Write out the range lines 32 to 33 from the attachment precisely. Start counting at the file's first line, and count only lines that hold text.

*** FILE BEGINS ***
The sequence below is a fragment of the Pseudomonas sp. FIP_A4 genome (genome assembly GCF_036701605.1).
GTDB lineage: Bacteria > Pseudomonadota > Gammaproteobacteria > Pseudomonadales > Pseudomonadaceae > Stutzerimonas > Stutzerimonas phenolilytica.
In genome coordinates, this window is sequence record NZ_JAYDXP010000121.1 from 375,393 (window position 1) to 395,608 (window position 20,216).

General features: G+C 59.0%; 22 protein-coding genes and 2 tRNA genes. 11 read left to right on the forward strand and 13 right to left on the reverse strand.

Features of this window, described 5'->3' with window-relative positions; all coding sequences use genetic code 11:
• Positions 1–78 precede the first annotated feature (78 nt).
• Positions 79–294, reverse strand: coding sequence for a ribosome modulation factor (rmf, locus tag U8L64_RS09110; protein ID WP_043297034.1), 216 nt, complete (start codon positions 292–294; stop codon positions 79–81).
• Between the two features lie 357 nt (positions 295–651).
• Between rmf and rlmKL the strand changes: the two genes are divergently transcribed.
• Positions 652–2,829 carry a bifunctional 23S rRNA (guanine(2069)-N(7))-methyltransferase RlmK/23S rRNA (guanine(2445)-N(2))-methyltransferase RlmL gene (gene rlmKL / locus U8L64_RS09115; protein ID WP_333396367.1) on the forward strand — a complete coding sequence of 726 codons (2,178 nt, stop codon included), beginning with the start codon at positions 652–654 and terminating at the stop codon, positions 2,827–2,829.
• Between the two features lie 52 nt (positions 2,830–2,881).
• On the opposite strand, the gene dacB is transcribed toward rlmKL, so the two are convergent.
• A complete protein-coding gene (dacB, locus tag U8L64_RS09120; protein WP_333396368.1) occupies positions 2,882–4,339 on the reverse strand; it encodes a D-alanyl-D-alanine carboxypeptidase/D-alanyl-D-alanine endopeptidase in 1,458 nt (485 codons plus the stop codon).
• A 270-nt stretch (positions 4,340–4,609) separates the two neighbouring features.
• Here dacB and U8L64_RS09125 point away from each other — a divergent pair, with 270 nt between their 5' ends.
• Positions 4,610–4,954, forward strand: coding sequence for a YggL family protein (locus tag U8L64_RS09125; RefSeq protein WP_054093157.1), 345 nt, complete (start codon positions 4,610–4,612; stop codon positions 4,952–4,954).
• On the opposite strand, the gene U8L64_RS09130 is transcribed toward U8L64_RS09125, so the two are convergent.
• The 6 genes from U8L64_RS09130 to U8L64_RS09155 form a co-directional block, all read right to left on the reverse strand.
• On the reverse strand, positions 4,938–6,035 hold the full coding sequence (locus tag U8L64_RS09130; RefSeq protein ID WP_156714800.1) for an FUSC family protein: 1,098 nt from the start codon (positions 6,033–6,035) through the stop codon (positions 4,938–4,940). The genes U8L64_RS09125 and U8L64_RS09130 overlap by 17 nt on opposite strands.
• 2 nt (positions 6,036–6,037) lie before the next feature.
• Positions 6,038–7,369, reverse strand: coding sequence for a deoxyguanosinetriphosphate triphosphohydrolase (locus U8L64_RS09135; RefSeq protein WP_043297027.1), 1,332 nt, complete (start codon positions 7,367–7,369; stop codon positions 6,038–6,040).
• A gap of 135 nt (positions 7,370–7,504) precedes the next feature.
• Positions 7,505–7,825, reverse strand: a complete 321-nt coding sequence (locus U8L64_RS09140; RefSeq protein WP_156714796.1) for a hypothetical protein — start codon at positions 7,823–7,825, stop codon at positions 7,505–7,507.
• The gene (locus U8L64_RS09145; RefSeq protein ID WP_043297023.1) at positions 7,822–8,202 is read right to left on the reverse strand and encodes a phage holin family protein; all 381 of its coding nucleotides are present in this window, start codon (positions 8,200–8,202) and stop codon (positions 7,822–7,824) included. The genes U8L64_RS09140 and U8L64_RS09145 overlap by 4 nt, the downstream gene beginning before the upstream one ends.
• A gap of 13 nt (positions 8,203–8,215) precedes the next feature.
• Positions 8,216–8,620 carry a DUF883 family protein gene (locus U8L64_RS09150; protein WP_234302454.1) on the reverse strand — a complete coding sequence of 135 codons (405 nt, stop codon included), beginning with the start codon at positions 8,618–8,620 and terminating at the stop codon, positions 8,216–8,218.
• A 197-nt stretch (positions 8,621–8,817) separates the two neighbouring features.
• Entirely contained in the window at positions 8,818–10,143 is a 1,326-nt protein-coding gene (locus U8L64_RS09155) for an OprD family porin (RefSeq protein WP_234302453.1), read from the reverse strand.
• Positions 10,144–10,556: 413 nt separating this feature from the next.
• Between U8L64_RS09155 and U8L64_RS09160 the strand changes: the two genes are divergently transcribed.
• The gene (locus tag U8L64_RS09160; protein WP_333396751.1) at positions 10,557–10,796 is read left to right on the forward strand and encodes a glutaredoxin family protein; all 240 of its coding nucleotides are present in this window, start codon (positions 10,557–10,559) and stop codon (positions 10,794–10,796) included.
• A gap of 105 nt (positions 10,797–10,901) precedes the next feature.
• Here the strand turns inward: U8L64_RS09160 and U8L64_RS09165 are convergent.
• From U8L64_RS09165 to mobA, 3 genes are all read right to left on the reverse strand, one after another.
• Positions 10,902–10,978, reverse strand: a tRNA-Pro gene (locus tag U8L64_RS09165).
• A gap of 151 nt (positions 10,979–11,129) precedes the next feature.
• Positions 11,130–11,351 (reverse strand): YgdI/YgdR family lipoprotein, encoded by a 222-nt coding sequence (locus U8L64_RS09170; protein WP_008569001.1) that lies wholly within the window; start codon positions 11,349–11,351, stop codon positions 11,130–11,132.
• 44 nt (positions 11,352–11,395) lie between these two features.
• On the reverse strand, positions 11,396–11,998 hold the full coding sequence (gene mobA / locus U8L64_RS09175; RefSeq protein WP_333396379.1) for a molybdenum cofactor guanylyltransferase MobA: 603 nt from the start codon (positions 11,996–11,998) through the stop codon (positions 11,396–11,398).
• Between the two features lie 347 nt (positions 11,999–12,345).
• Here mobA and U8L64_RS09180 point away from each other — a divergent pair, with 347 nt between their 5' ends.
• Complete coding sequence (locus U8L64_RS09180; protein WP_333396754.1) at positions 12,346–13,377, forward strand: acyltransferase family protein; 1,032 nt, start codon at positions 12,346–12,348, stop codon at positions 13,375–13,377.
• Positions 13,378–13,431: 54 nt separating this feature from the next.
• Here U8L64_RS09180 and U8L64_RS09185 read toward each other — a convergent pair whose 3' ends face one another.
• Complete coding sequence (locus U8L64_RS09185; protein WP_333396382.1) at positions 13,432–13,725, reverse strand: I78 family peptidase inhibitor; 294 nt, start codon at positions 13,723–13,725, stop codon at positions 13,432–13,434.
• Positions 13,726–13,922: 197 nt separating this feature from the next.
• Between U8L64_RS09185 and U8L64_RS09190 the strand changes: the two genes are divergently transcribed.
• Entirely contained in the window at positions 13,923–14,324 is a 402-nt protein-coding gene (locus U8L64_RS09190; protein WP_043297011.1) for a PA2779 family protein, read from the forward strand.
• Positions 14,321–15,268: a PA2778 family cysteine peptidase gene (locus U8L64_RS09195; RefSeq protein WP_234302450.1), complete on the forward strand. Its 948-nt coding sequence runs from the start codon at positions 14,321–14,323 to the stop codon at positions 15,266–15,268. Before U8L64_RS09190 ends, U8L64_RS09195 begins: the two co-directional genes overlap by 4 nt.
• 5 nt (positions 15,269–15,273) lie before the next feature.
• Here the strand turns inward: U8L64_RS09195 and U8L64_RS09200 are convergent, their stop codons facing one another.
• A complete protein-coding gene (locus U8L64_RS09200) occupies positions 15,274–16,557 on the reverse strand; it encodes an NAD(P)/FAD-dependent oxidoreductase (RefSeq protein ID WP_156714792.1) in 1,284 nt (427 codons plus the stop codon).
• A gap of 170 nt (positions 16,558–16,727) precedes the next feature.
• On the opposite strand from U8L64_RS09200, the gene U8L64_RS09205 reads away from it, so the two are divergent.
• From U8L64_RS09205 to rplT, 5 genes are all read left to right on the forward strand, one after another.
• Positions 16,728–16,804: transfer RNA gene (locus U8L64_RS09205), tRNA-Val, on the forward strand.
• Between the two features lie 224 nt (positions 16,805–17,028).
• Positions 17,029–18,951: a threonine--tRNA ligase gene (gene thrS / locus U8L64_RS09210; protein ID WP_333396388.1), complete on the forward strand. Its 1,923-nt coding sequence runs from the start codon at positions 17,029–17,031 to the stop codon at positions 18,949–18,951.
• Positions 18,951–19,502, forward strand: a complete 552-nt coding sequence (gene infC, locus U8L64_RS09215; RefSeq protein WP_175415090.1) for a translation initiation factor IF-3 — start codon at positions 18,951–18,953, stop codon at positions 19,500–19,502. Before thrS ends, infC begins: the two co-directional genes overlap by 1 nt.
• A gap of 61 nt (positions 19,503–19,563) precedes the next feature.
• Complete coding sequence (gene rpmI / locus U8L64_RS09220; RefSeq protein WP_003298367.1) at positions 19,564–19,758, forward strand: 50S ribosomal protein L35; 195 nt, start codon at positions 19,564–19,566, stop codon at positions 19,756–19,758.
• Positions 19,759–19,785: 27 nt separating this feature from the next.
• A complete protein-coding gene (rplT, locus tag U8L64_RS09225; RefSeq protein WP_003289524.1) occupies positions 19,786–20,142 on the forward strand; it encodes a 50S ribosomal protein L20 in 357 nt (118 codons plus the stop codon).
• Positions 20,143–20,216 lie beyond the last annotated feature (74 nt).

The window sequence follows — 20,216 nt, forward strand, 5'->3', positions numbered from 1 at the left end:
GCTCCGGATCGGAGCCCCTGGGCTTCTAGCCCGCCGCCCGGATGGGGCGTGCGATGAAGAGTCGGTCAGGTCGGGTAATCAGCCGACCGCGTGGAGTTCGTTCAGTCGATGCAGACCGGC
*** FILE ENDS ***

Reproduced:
• A gap of 105 nt (positions 10,797–10,901) precedes the next feature.
• Here the strand turns inward: U8L64_RS09160 and U8L64_RS09165 are convergent.